BACK in Zurich, Urs Gabalthuler worked in Switzerland's largest hotel. In Amherst, Va. he runs a hotel so small it doesn't even have a lobby.
An Alpine chalet built as a hunting lodge in 1932 and given the unlikely name of The Rutledge Inn when it went public in 1975, Gabalthuler's little Swiss-style hostelry has carved wooden balconies with window boxes waiting to bloom, and a view of the Virginia hills that may lack a certain scale but still calls Heidi to mind. When the Gabalthulers took it over nearly 1 1/2 years ago it already had painted furniture from Germany that would suit a gingerbread house, and a big stone fireplace and a good bit of countrified--if somewhat tumbledown--charm. The Gabalthulers rent out four rustic guest rooms with niceties such as lace-edged quilts and eccentricities such as door handles that fall off in your hand; they also serve the public lunch and dinner, as well as that American invention, Sunday brunch, but with a definite Swiss accent.
They left Switzerland in the first place, they explain, because in Switzerland you need foreign experience to get somewhere. Urs chose convention work in Atlanta, thinking he would learn English better, and they planned to go home after two years. But through a friend, the mayor of Amherst persuaded them to take over The Rutledge Inn. "We always thought, start small and look how the thing is running," says Urs in a soft voice with a quiet smile under his wispy moustache, suggesting this might be even smaller than they had meant. "This place gives us a lot. With a big hotel you are only one little wheel in the whole operation."
Urs Gabalthuler, 28 years old and 6 feet four inches tall, has had to make a number of adjustments to the American innkeeper's life, the first of them to raise the hood over the stove so he doesn't have to duck. "I'm the kitchen and my wife is the dining room," he says. Michelle, who was born in Austria but also attended Swiss hotel school, makes the breads and pastries for the restaurant and carryout orders, in addition to running the dining room, and in between caring for their daughter, born in February. He runs the kitchen with an apprentice and two other helpers; in the dining room she has a full-time waitress and three part time.
Therein lies their biggest adjustment. "The employees demand a lot," begins Urs.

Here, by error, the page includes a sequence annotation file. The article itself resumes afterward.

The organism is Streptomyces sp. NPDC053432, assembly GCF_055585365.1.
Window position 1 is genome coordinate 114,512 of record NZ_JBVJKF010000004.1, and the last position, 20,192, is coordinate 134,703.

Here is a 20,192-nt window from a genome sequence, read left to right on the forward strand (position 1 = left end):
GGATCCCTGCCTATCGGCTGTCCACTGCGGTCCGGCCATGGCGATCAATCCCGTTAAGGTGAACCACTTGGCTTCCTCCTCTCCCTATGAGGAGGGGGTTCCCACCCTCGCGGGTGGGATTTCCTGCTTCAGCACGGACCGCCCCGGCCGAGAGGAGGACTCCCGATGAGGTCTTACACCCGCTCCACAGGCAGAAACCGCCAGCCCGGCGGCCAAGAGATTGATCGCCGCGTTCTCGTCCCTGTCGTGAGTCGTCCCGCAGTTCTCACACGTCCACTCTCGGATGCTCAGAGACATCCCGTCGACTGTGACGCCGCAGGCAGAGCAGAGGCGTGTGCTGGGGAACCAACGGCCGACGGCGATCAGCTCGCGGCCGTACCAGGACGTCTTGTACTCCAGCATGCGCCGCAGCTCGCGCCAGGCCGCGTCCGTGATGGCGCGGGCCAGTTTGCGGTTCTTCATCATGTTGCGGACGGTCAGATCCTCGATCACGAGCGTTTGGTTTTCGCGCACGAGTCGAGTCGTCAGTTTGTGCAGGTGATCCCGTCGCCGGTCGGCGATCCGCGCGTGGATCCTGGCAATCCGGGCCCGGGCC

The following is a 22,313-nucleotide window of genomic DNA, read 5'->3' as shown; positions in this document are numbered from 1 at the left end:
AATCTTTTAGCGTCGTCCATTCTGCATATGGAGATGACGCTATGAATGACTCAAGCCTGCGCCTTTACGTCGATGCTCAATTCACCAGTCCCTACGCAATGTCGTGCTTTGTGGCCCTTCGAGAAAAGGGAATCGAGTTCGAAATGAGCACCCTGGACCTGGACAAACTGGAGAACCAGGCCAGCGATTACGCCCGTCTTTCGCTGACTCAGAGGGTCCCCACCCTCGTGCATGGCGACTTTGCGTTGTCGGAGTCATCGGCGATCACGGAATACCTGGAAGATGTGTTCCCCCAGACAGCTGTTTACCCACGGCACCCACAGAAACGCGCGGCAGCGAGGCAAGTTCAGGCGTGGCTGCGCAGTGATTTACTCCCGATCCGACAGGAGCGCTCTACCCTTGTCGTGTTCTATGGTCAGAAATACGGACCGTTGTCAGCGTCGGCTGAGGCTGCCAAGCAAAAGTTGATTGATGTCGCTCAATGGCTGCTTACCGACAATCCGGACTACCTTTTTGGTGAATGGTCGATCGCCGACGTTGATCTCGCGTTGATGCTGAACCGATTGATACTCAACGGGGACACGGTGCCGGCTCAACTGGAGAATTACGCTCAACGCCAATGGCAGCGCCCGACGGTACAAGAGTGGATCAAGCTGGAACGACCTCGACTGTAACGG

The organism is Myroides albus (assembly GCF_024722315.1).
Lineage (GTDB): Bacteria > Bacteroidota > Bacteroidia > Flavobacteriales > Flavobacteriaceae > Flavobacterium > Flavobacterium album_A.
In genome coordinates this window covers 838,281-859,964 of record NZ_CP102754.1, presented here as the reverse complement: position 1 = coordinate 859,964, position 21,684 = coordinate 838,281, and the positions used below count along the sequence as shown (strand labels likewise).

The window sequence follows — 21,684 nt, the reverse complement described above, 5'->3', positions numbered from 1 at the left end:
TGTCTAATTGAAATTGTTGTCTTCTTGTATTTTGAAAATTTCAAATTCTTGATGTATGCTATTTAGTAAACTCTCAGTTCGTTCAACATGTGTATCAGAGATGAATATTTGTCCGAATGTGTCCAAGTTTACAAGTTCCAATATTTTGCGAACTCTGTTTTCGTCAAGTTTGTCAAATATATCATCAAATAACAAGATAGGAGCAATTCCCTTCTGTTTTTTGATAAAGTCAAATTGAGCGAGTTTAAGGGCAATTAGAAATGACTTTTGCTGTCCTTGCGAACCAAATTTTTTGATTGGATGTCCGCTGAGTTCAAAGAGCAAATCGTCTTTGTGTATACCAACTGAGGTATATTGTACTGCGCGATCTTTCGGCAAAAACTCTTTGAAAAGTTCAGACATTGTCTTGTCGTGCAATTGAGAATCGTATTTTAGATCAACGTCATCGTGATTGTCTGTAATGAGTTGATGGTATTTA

"You have to educate them," Michelle completes the thought for her husband. Their apprentice, who found them through the local high school, showed up for work originally wearing a T-shirt proclaiming "Taco Power."
"In a city you get a waiter who at least knows which side to serve," he further explains. By now they have trained the waitresses to tell the patrons that their veal is fresh and cut in the kitchen.
Ordering supplies--that was another adjustment. Right off the bat, he told a supplier, "I am going to open a restaurant in two weeks and want to have all fresh things, not frozen things." The supplier responded with a "special deal" in roast beef that he insisted was fresh, eventually admitting it was "fresh frozen." Then Gabalthuler got a speech from the supplier that started with, "Let me tell you, young man . . ."
Eventually Gabalthuler got the point across to his suppliers that he wanted fresh foods, and now he gets whole legs of veal that he breaks down himself, and fresh vegetables, and fresh seafoods the likes of which, he says, a small restaurateur could not get in Europe, certainly not at such low prices. He gets deliveries from Charlotte, N. C., Virginia Beach and Washington. His wursts and salamis come from Schaller and Weber in New York. Local vegetables are not plentiful. "Yeah, you get tomatoes," says Urs.
"And melons," adds Michelle.
"Potatoes," he completes the list.
He would love to get Belgian endive without having to order it weeks ahead, and fresh kidneys or sweetbreads, or veal loins that haven't been frozen. He is delighted, however, with the Provimi veal he can purchase, which is pale and of the quality a Swiss expects.
If the Gabalthulers were surprised at the lack of local produce, they were even more so at the lack of local clientele. Ninety percent come from outside of Amherst, they say; as Urs figures, "We are here more or less in a rural area and the people need a little bit of time to see there is something other than deep fried." He uses the deep fryer only for chicken, which he fries whole and without batter in the Swiss style, and for french fries, which go only with the chicken and the wienerschnitzel. In Urs' cuisine, each dish has its own appropriate starch accompaniment: spatzli with rahmschnitzel, parsley potato with fish, roesti potatoes with veal Zurich style, spaghetti with piccata Milanaise, rice with curried dishes--for which he was inspired by a grand tour from Turkey to Bali after hotel-school graduation.
While they still draw customers who marvel at their first taste of fresh cauliflower, says Urs, "We didn't do too much adjusting. The taste here is the taste we brought with us." Thus each dinner is accompanied by his four special marinated salads--red cabbage, green cabbage, carrot and potato--and by fresh vegetables. Brunch is not eggs and pancakes, but cold roasted meats and fresh fruits arranged on mirrored trays, and bratwurst with onions, sauerbraten, knackwurst, that Swiss-style fried chicken (all at an American rural price: $6.50).
"Many people are not used to tasty vegetables," declares Michelle, citing a woman recently who discovered in their dining room that for the first time in her life she liked spinach. But people are finding them without their having advertised in nearly a half year. As Michelle puts, it, they get "mouth to mouth advertising." Diners come primarily from Lynchburg but from as far as Saudi Arabia. The proximity of Sweetbriar College helps.